Who can deny the almighty triumph of game design that is The Last of Us? Who can stand up and say that the game hasn’t earned every crumb of praise and acclaim since launching in 2013? Not me. From the original PS3 release to the exquisite PS4 remaster the following year, and through to the modern console generation with The Last of Us Part I, a remake/remaster of sorts released in 2022 onto the PS5, the game has stood the test of time as a testament to the talent and expertise at Naughty Dog. I’ve played through the game many times over the years; each time digging a little deeper into the world and lore of post-pandemic (cordyceps, not COVID) America, and each time putting the controller down at the end, taking a deep breath in, and spending some time ruminating on the masterpiece I just experienced.
I love this game, and when the opportunity came to experience it again on PC, with all the modern trappings of the PS5 release, I was stoked. That was, until, actually playing the game. While remaining the narrative and gameplay masterclass it always was, the PC port of The Last of Us Part 1 is far from the ideal place to play; a flawed, fickle experience that at times had me wanting to get out of my office chair and return to the couch.
Things just aren’t quite right in this port. After a small delay to coincide with the conclusion of the smash-hit HBO series based on the game, The Last of Us Part 1 on PC has dropped with a range of technical issues and optimisation problems. A disappointing blow, considering the franchise is now a household name across the world. Regardless of whether you’ve played the game or not, chances are that if you have access to the internet you have heard of this franchise.
For starters, the game has an obscenely long load time and initial install, with my game taking upwards of 3 hours to finish “Building Shaders”, a process that I think involves syncing with your GPU. I’m no PC expert, but I’ve never experienced a load time like that ever before. Once I was finally able to dive into the game, the textures were popping all over the place, and the prologue section of the game was a stuttering mess. After a lot of tweaking and trial and error with some settings, I managed to get things balanced and running fine, but it is far from optimal.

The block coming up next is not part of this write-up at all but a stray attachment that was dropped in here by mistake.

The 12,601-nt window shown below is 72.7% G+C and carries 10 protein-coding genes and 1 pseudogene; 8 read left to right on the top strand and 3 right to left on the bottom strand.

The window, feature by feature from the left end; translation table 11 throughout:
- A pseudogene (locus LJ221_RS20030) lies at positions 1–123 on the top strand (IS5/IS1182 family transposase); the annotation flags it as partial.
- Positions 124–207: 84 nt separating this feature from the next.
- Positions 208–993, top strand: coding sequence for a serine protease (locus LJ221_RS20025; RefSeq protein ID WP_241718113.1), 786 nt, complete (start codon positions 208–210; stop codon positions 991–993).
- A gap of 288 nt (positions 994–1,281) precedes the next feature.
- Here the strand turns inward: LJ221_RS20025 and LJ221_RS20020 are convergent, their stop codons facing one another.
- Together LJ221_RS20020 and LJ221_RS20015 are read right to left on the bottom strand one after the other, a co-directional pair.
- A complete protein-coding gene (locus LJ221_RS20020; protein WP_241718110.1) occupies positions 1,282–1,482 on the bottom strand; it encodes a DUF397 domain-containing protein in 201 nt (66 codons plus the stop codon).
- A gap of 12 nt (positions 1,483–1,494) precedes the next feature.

The Last of Us Part I PC port touts a range of input methods to try, and boasts “customization options including full control remapping, primary and secondary bindings for keyboard and mouse control, an adaptive mode that allows players to combine keyboard and controller inputs”. I’ve sampled a few of Sony’s PC ports over the last couple of years, and I always try and the keyboard and mouse experience first before switching to a controller.
“Where in the past I have stuck with keyboard and mouse options, with The Last of Us Part I, I would recommend giving it a miss.”
In this instance, I barely went 5 minutes before plugging in my controller and never looking back. I played with both a generic gamepad, similar to an Xbox 360 controller, and a wired DualSense controller, and both far exceeded the experience of playing with a keyboard and mouse. Where in the past I have stuck with keyboard and mouse options, with The Last of Us Part I, I would recommend giving it a miss. Input stuttering, delays when moving the camera with the mouse, and a confusing default layout all contribute to this sub-par input option.
I can’t lie, despite the performance dips and dives, the game really does look stunning – as it always has. When everything loads correctly and the game is in its stride, the world of The Last of Us Part I really does look immaculate and is rendered superbly in 4K. I have a decent 4K monitor, and the game just shines (while taking a hit to the framerate, naturally). Those who have played the PS5 release will have already noticed the vast improvements across the game’s lighting, environmental detail, and character models, and these upgrades are particularly stark and vibrant up close on a 4K monitor. If you can suffer the performance inconsistencies, then the PC port is definitively the best looking version of The Last of Us to date.
“…an amazing experience, whether using a good pair of headphones or a set of speakers, to be drawn further into the dangerous and threatening world of The Last of Us Part I…”
Where the game really excels is its audio, and being the first time I experienced the updated 3D audio properly I am absolutely blown away. What an amazing experience, whether using a good pair of headphones or a set of speakers, to be drawn further into the dangerous and threatening world of The Last of Us Part I through a striking and immersive sonic palette. I was hearing new death sounds, new clicker hisses and groans, and new ambient audio textures I didn’t realise I needed until now. When you pair that with the musical score, which has had enough praise heaped upon it over the years, it’s almost enough to make up for the performance issues that hinder the game. Almost.
It is hard to say whether I would recommend new players to play The Last of Us Part I on PC or push them towards the technically superior PS5 edition, but in the end, any The Last of Us is good The Last of Us. There are flaws aplenty in this latest PC port and has marred an otherwise fairly consistent output of Sony’s first-party PC releases. There are aspects worthy of celebration, however, I am hopeful a few optimisation fixes and patches are in the pipeline sooner rather than later.